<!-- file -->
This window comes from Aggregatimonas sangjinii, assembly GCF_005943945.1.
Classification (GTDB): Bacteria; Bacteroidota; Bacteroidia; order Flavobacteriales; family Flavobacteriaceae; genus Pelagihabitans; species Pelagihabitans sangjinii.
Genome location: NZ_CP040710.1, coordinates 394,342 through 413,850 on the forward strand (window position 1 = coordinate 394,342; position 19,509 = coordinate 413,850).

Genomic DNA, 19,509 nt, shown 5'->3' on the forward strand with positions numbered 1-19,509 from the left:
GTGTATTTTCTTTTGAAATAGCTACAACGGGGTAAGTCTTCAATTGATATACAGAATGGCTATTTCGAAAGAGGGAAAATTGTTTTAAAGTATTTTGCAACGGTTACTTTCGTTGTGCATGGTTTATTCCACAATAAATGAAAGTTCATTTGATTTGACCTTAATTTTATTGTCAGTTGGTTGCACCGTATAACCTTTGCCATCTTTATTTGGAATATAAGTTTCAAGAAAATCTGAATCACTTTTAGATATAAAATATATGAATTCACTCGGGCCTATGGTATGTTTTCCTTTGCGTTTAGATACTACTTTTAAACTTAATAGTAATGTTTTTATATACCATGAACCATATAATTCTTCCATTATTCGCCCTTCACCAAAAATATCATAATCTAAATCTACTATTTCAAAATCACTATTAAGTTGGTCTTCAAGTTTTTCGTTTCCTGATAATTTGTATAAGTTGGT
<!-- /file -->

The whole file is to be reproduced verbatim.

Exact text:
This window comes from Aggregatimonas sangjinii, assembly GCF_005943945.1.
Classification (GTDB): Bacteria; Bacteroidota; Bacteroidia; order Flavobacteriales; family Flavobacteriaceae; genus Pelagihabitans; species Pelagihabitans sangjinii.
Genome location: NZ_CP040710.1, coordinates 394,342 through 413,850 on the forward strand (window position 1 = coordinate 394,342; position 19,509 = coordinate 413,850).

Genomic DNA, 19,509 nt, shown 5'->3' on the forward strand with positions numbered 1-19,509 from the left:
GTGTATTTTCTTTTGAAATAGCTACAACGGGGTAAGTCTTCAATTGATATACAGAATGGCTATTTCGAAAGAGGGAAAATTGTTTTAAAGTATTTTGCAACGGTTACTTTCGTTGTGCATGGTTTATTCCACAATAAATGAAAGTTCATTTGATTTGACCTTAATTTTATTGTCAGTTGGTTGCACCGTATAACCTTTGCCATCTTTATTTGGAATATAAGTTTCAAGAAAATCTGAATCACTTTTAGATATAAAATATATGAATTCACTCGGGCCTATGGTATGTTTTCCTTTGCGTTTAGATACTACTTTTAAACTTAATAGTAATGTTTTTATATACCATGAACCATATAATTCTTCCATTATTCGCCCTTCACCAAAAATATCATAATCTAAATCTACTATTTCAAAATCACTATTAAGTTGGTCTTCAAGTTTTTCGTTTCCTGATAATTTGTATAAGTTGGT